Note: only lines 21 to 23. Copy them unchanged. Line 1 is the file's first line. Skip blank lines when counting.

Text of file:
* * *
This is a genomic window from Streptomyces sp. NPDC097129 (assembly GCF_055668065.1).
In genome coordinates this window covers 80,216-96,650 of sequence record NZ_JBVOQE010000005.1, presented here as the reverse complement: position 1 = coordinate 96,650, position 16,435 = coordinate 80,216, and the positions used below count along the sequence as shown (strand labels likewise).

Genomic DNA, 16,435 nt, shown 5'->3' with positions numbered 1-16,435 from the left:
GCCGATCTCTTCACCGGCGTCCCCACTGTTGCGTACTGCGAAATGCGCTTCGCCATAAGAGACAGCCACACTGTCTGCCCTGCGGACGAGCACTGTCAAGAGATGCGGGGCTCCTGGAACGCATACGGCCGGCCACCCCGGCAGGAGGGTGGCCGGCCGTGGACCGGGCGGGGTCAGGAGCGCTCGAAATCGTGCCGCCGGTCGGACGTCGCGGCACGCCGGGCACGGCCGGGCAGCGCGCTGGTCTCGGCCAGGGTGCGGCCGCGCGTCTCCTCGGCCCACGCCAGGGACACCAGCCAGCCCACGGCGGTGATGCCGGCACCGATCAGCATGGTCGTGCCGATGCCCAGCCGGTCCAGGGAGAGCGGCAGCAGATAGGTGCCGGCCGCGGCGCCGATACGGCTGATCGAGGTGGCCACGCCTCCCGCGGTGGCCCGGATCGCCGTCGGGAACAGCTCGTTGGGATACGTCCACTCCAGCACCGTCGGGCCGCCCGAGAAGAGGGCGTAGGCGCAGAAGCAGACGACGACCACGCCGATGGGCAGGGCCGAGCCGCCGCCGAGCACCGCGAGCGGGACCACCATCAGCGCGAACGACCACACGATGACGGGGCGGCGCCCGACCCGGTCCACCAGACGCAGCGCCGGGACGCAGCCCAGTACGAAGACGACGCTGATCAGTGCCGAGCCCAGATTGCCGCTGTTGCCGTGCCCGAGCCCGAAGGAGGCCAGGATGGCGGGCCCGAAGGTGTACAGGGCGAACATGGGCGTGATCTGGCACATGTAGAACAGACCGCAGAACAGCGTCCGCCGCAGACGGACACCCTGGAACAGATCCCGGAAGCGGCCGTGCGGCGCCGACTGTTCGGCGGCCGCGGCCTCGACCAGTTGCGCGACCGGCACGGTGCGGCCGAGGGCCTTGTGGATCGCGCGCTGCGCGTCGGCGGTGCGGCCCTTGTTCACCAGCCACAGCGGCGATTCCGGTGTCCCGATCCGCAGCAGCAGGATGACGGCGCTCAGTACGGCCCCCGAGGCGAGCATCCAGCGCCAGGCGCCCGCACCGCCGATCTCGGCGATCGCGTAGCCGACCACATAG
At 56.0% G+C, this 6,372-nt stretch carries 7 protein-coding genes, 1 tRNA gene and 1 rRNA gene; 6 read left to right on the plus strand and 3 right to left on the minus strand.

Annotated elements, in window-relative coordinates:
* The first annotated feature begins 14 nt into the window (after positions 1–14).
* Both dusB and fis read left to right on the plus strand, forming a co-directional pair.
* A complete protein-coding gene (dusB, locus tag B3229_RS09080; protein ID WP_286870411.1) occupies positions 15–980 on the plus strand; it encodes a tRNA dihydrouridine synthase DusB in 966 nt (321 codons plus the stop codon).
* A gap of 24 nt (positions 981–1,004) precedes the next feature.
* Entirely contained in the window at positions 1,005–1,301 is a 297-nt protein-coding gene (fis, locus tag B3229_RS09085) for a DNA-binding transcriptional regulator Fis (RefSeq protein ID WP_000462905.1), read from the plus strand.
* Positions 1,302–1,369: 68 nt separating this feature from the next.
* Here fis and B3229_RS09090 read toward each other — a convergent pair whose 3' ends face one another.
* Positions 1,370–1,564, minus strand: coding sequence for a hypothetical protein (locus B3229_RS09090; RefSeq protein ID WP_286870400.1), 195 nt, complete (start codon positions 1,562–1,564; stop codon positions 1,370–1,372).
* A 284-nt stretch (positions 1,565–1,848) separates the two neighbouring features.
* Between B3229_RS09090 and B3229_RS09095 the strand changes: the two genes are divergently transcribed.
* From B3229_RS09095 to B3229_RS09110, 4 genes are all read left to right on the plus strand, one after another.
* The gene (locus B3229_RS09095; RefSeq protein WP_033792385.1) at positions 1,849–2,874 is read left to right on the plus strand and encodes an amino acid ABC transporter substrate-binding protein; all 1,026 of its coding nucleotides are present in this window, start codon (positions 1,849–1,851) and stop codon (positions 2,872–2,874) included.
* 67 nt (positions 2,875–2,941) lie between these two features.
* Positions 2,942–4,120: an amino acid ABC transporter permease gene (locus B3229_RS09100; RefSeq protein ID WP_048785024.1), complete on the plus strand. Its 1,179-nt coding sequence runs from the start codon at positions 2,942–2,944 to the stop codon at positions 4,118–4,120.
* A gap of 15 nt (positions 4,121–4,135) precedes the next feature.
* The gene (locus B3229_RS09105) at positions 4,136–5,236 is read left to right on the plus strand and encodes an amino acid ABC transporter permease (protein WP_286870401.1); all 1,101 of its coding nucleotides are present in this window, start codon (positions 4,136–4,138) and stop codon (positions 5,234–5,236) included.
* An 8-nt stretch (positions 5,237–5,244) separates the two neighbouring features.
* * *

* A gap of 15 nt (positions 4,121–4,135) precedes the next feature.
* The gene (locus B3229_RS09105) at positions 4,136–5,236 is read left to right on the plus strand and encodes an amino acid ABC transporter permease (protein WP_286870401.1); all 1,101 of its coding nucleotides are present in this window, start codon (positions 4,136–4,138) and stop codon (positions 5,234–5,236) included.
* An 8-nt stretch (positions 5,237–5,244) separates the two neighbouring features.